Hyperthyroidism Treatments

Lulabell (12 years old) has been on Methimizole for the last 2 years. Even with continued increases in the dosage her levels really arent dropping to the normal of what the vet is hoping. Other than this she is really healthy- just the extremely large appetite, vomiting on occasion, and slight weight loss. She is very spunky, active and a big mush.

The continued costs of the Methimizole, exam and extra costs, along with her desire to absolutely refuse any type of pill (whether it be in her food, pill pocket or shoved down her throat which I admit Im not very good with) Im seeking alternative treatments.

Wondering if anyones tried the RADIOACTIVE IDODINE THERAPY or the PLO PEN? Looking for feedback on both options.

Asked by Lulabell on Sep 11th 2013 in Health & Wellness
Report this question Get this question's RSS feed Send this question to a friend


  • Cast your vote for which answer you think is best!


Izadore (Izzie)

I have to admit that I am not familiar with hyperthyroidism in cats, but I have had to pill cats in the past and I have the scars to prove it's not easy. It took two of us, gloves and a towel to wrap the cat in. But, if they don't get the meds, the meds don't do any good. I was more successful with a child's liquid Tylenol eye-dropper and liquid medicine. Your vet should be able to show you how to grind up the pill and mix it with sterile water or some other medium and shoot it down her throat. Since your vet knows Lulabell, speaking with them about alternative treatments would be your best option. If there is a veterinary college in your area or a specialty clinic, you may even want to speak with them about those treatments. There is also Care Credit which I believe is an interest-free payment plan that a lot of vets accept. Good luck. She's a beautiful girl!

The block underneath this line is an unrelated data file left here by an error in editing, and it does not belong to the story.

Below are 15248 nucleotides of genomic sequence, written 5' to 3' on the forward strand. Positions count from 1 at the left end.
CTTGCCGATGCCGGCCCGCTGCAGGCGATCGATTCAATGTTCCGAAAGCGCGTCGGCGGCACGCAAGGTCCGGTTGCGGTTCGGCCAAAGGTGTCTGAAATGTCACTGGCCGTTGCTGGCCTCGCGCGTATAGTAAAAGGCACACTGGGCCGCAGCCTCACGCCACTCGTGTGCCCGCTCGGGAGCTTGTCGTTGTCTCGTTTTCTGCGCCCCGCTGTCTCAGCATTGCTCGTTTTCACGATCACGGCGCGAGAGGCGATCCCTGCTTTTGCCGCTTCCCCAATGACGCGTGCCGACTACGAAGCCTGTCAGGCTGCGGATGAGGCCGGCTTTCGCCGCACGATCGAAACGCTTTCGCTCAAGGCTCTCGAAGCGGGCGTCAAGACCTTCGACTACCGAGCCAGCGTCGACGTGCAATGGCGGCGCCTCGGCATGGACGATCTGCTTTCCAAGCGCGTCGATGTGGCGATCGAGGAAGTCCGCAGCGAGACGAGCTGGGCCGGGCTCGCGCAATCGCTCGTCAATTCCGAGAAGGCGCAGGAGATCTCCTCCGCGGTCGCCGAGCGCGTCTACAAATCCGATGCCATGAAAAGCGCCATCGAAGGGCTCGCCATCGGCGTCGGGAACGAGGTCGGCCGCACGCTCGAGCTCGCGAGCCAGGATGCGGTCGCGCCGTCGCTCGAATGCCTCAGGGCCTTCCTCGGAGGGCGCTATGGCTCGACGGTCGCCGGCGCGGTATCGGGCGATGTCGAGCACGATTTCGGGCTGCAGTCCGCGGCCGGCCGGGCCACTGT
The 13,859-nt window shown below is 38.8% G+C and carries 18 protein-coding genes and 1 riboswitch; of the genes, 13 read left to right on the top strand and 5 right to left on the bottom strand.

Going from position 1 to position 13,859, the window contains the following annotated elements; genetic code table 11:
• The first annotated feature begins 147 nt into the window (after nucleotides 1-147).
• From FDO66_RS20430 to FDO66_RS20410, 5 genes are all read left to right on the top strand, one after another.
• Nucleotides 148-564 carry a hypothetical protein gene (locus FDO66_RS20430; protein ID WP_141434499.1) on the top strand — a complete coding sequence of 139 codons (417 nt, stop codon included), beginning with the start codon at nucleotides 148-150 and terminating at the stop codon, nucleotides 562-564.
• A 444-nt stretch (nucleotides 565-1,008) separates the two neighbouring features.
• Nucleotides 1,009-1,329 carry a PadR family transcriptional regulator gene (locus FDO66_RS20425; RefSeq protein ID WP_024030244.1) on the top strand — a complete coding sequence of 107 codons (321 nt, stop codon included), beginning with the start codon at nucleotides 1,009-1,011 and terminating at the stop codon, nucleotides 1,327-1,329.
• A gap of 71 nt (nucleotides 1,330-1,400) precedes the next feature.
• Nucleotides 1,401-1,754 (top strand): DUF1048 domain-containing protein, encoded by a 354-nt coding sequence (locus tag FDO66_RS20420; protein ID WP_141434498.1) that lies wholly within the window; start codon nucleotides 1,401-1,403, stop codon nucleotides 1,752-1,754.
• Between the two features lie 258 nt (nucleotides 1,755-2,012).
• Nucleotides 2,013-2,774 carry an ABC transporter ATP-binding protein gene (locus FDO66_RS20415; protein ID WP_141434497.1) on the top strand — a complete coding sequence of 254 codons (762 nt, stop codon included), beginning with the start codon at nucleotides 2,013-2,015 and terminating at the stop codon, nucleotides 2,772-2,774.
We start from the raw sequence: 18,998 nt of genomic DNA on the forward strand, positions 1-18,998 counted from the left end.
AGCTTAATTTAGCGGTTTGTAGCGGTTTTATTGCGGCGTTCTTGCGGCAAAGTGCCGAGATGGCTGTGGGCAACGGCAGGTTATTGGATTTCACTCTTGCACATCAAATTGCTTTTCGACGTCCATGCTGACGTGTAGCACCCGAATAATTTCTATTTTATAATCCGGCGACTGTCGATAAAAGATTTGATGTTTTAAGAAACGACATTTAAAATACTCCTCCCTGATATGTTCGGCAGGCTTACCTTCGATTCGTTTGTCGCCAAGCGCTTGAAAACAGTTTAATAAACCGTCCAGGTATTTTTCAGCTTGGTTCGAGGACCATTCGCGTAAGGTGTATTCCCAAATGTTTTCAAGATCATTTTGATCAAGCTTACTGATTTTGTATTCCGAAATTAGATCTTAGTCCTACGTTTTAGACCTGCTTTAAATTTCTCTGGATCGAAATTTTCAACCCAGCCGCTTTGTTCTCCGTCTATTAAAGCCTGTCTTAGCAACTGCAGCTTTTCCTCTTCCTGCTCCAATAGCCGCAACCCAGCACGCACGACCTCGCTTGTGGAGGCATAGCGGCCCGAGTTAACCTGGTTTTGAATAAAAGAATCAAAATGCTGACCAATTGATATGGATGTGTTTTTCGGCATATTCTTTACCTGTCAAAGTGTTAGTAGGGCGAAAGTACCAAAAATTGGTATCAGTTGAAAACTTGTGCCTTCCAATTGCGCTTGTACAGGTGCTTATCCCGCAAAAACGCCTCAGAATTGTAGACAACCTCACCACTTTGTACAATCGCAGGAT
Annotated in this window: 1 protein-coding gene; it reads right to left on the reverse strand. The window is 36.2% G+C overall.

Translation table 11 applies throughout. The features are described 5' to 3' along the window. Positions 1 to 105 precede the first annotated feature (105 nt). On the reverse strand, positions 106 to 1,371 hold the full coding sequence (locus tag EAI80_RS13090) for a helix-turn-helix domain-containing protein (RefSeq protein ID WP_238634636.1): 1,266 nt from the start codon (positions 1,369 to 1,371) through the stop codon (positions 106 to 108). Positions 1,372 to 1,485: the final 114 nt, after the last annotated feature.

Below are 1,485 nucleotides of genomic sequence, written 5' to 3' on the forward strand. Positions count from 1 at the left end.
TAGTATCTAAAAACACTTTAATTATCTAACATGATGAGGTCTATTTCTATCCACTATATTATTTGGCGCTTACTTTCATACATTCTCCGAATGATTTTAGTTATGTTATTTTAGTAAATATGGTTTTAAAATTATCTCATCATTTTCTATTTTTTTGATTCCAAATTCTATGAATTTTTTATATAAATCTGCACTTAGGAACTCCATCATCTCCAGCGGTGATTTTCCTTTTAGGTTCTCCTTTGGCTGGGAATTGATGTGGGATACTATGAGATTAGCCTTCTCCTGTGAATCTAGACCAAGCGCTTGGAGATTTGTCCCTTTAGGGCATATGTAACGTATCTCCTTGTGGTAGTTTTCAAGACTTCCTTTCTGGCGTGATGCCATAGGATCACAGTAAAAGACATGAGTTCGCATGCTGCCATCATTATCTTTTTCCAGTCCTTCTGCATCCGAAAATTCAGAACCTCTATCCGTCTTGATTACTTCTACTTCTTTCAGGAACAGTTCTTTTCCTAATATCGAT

Izadore (Izzie) answered on 9/13/13. Helpful? Yes/Helpful: No 1 Report this answer

Panda Bear

Pookie died in February from a thyroid tumor at age 17, and Panda at 14 1/2 was just diagnosed with the same thing in July. They both got really skinny and had to take pills. The trick is that when you get their mouth open, you have to be above them to drop it exactly down the back of their throat, or they will spit it out. Orion still gets a pill pocket treat every night (I throw, he fetches & eats). My costs were cut in half when the animal hospital where I go bought their own testing machine, and I get results within two days (sometimes same day) now. If you live in a populated area there must be a vet that has this machine. As soon as Panda's levels are regulated he will only need to be tested every 4 months. You also might want to price your pills at 1-800 PetMeds or Target (they do pet medicine too, I recently found out); you will need a prescription but if you explain to your vet about costs most will be sympathetic and want what's best for the animal. Feel better Lula

Panda Bear answered on 9/13/13. Helpful? Yes/Helpful: No 1 Report this answer